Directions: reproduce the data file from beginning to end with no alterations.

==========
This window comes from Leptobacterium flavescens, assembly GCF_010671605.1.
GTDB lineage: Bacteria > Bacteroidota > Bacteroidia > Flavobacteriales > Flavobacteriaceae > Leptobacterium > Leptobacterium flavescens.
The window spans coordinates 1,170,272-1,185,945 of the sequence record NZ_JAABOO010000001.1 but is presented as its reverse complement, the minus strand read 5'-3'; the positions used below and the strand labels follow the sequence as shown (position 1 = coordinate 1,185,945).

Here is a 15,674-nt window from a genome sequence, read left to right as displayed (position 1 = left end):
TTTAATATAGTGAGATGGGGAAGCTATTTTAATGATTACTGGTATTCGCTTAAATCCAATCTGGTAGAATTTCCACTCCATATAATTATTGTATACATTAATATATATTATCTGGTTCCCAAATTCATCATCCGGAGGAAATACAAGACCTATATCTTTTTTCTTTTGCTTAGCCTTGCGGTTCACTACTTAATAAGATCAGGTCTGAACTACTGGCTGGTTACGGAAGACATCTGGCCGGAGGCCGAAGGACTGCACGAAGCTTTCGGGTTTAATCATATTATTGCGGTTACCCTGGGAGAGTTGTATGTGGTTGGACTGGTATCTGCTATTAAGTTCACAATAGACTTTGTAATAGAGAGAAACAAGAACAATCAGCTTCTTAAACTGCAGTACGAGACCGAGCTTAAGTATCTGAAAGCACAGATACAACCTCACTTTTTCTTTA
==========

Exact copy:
This window comes from Leptobacterium flavescens, assembly GCF_010671605.1.
GTDB lineage: Bacteria > Bacteroidota > Bacteroidia > Flavobacteriales > Flavobacteriaceae > Leptobacterium > Leptobacterium flavescens.
The window spans coordinates 1,170,272-1,185,945 of the sequence record NZ_JAABOO010000001.1 but is presented as its reverse complement, the minus strand read 5'-3'; the positions used below and the strand labels follow the sequence as shown (position 1 = coordinate 1,185,945).

Here is a 15,674-nt window from a genome sequence, read left to right as displayed (position 1 = left end):
TTTAATATAGTGAGATGGGGAAGCTATTTTAATGATTACTGGTATTCGCTTAAATCCAATCTGGTAGAATTTCCACTCCATATAATTATTGTATACATTAATATATATTATCTGGTTCCCAAATTCATCATCCGGAGGAAATACAAGACCTATATCTTTTTTCTTTTGCTTAGCCTTGCGGTTCACTACTTAATAAGATCAGGTCTGAACTACTGGCTGGTTACGGAAGACATCTGGCCGGAGGCCGAAGGACTGCACGAAGCTTTCGGGTTTAATCATATTATTGCGGTTACCCTGGGAGAGTTGTATGTGGTTGGACTGGTATCTGCTATTAAGTTCACAATAGACTTTGTAATAGAGAGAAACAAGAACAATCAGCTTCTTAAACTGCAGTACGAGACCGAGCTTAAGTATCTGAAAGCACAGATACAACCTCACTTTTTCTTTA